Explosions at Brussels Airport and metro stations killed at least 28 people according to police and hospitals reports.
The deathtoll at the Zaventem airport in Brussels has increased to 13, according to the Belgian broadcaster VRT. Another 35 people were severely injured, Reuters reports. VRT says the Brussels airport explosion was a suicide attack. This is still unconfirmed though. 15 people were killed in another blast blast at the Maelbeek station. The station is about 500 metres from the EU buildings.
According to French media reports, there were two explosions minutes apart just before 8am at Brussels Airport – one in the departures area and one on or near the runway, writes Angelique Chrisafis. A false ceiling collapsed causing lots of dust and smoke.
The departures area had easy access to the public, but the runway area would have been closed to public access and raises questions about how the explosion could have happened there.
Brussels is in lock down. The metro stations and the airport have been closed. City’s museums are also reported to have been shut. Brussels University has been evacuated in the wake of the blasts, SkyNews reports.
Belgium’s Prime Minister Charles Michel says his government is monitoring the situation minute-by-minute. A tweet he said the “top priority” the victims of the blasts (Guardian).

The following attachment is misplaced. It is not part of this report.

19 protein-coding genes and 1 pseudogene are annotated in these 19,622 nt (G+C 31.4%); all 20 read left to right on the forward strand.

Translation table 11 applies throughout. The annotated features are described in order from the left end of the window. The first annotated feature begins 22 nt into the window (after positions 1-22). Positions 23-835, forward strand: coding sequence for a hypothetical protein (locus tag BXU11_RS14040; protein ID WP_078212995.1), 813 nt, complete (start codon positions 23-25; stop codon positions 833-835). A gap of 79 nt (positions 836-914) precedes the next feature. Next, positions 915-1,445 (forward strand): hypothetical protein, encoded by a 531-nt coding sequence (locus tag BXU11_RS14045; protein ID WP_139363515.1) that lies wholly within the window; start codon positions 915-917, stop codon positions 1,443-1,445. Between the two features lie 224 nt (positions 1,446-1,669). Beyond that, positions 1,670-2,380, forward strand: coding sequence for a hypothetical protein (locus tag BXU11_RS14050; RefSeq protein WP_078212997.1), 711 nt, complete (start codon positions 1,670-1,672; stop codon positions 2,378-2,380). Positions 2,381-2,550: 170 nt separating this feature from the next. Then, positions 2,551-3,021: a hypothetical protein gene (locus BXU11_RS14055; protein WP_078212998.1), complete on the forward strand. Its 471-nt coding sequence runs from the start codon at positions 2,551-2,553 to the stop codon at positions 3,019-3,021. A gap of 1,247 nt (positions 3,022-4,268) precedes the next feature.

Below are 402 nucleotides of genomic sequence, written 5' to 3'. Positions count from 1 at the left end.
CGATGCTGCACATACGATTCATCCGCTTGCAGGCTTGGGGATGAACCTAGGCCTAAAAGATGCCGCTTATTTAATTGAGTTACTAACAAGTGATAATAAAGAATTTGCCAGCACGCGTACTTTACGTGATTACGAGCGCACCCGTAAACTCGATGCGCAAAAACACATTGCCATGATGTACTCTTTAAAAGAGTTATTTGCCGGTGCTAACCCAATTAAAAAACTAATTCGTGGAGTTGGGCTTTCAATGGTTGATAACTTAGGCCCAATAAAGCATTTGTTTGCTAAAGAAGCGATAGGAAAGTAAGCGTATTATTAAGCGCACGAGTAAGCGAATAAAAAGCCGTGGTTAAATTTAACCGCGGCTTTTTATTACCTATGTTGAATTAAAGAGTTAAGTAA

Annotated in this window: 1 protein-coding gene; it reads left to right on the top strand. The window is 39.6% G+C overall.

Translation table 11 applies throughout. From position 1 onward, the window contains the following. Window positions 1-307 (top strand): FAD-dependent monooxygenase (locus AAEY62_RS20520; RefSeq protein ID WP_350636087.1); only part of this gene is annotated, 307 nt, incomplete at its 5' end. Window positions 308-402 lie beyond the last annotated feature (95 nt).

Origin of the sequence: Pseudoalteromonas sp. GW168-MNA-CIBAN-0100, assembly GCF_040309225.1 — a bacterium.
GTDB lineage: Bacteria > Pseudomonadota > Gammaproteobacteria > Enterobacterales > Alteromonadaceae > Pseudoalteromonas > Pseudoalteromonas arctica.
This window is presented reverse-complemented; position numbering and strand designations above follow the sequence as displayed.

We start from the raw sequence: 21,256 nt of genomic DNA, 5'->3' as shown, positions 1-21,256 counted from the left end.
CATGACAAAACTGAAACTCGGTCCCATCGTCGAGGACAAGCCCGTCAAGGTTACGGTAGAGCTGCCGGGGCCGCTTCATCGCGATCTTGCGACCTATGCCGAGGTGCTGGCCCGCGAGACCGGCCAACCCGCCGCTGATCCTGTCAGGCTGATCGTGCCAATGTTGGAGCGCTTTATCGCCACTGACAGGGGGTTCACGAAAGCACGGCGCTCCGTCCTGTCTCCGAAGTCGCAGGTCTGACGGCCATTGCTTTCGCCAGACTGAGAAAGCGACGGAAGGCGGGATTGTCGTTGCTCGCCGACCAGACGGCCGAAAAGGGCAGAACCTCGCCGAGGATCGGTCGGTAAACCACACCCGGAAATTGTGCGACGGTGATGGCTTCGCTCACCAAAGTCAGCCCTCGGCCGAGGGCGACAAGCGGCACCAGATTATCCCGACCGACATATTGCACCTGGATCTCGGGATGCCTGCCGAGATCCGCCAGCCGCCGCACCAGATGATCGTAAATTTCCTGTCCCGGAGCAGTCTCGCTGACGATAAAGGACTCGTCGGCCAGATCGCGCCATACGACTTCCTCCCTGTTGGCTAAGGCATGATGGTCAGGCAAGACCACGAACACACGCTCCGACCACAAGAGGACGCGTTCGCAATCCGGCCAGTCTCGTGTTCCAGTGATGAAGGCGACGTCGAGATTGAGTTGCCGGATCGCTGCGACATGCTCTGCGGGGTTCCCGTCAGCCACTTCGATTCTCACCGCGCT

The Belgian prime minister has condemned the attacks as “blind, violent and cowardly”. He added: “We must face this challenge in solidarity, united, together.”
European council president Donald Tusk said the Brussels attacks “mark another low by the terrorists”. In a statement he said: “I am appalled by the bombings this morning at Zaventem airport and the European district in Brussels which have cost several innocent lives and injured many others.
I extend my sincerest sympathies to the relatives and friends of the victims. These attacks mark another low by the terrorists in the service of hatred and violence.
The European institutions are hosted in Brussels thanks to the generosity of Belgium’s government and its people. The European Union returns this solidarity now and will fulfill its role to help Brussels, Belgium and Europe as a whole counter the terror threat which we are all facing.”
The European commission has locked down its staff after the apparent attacks. Kristalina Georgieva, the EU’s vice-president in charge of personnel told staff to stay inside, Guardian reports.
David Cameron chairs a meeting of the UK government’s emergency committee, Cobra, in the wake of the Brussels attacks. “I will be chairing a COBRA meeting on the events in Brussels later this morning,” Cameron tweeted.
The United Kingdom threat level remains at severe, the second highest level. It means security officials assess an attack on the UK is highly likely, Guardian reports.
Photo: Simon Marks, Twitter